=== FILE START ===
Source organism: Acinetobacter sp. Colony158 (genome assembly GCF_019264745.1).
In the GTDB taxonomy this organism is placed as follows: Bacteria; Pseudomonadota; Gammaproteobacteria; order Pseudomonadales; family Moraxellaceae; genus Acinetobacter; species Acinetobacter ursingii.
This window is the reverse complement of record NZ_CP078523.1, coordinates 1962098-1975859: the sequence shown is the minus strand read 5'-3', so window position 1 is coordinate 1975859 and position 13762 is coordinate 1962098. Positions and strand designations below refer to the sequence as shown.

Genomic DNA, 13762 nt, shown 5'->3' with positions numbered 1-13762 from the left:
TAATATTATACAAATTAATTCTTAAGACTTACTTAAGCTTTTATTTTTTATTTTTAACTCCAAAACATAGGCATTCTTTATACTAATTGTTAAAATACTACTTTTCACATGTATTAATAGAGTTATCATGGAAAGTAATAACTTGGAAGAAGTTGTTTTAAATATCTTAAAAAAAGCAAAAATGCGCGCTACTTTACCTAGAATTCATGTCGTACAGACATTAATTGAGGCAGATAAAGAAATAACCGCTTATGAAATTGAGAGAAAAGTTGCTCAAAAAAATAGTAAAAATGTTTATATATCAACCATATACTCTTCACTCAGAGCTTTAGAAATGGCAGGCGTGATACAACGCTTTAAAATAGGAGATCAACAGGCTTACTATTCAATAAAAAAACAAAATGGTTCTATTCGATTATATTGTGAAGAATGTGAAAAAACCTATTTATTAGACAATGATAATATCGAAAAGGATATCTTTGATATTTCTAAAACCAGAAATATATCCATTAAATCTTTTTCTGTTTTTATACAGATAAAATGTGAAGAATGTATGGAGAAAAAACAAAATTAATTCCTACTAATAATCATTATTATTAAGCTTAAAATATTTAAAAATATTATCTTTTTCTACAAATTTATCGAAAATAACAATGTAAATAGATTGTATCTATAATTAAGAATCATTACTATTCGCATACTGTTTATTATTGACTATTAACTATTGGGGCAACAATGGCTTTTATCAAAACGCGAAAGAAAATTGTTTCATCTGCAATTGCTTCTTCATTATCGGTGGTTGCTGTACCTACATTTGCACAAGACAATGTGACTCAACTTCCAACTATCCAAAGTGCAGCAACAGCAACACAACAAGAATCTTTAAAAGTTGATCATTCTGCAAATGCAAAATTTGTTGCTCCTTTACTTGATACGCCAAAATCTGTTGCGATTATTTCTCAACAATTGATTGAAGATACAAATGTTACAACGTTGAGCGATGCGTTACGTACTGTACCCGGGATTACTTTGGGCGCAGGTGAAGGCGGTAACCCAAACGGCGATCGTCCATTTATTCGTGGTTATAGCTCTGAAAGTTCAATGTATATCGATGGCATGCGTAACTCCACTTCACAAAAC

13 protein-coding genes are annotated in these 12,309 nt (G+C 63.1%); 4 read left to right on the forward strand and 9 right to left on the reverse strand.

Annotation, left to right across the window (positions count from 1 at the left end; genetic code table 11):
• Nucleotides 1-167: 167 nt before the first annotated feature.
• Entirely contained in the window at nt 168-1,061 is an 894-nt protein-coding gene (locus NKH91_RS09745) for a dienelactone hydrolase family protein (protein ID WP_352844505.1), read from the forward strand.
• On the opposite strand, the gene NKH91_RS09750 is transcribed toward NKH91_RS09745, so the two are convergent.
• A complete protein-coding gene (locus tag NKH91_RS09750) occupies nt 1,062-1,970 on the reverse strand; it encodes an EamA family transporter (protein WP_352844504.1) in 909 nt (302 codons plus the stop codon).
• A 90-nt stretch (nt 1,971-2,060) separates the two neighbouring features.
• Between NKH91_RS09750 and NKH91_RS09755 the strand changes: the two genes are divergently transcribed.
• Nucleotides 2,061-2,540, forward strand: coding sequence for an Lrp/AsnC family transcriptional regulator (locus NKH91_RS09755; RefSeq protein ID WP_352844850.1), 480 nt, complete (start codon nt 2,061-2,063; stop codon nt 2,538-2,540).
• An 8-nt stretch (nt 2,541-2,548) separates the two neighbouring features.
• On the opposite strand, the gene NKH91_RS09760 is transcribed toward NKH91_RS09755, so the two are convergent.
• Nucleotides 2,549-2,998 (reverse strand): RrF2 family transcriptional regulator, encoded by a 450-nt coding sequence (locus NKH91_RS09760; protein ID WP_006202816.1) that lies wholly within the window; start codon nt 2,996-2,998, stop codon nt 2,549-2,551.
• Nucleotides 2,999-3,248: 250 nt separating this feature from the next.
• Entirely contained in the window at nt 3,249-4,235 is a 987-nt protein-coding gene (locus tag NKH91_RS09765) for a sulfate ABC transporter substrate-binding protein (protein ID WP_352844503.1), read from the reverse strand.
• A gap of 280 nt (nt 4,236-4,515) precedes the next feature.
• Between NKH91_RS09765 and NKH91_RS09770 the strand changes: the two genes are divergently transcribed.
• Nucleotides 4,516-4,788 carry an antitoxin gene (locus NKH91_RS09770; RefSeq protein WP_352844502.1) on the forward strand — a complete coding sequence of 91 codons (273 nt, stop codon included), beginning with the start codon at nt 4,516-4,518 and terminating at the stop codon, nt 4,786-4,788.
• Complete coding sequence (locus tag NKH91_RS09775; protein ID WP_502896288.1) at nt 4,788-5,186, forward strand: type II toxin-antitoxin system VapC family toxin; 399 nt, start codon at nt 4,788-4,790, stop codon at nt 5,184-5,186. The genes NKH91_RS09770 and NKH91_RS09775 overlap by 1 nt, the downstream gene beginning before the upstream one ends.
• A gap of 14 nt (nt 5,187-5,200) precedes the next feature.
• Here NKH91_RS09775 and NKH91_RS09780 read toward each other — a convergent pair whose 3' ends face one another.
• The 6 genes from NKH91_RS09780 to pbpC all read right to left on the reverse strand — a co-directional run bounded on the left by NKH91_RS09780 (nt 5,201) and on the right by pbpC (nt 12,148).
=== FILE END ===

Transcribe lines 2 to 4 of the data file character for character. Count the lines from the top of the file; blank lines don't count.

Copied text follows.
In the GTDB taxonomy this organism is placed as follows: Bacteria; Pseudomonadota; Gammaproteobacteria; order Pseudomonadales; family Moraxellaceae; genus Acinetobacter; species Acinetobacter ursingii.
This window is the reverse complement of record NZ_CP078523.1, coordinates 1962098-1975859: the sequence shown is the minus strand read 5'-3', so window position 1 is coordinate 1975859 and position 13762 is coordinate 1962098. Positions and strand designations below refer to the sequence as shown.

Genomic DNA, 13762 nt, shown 5'->3' with positions numbered 1-13762 from the left: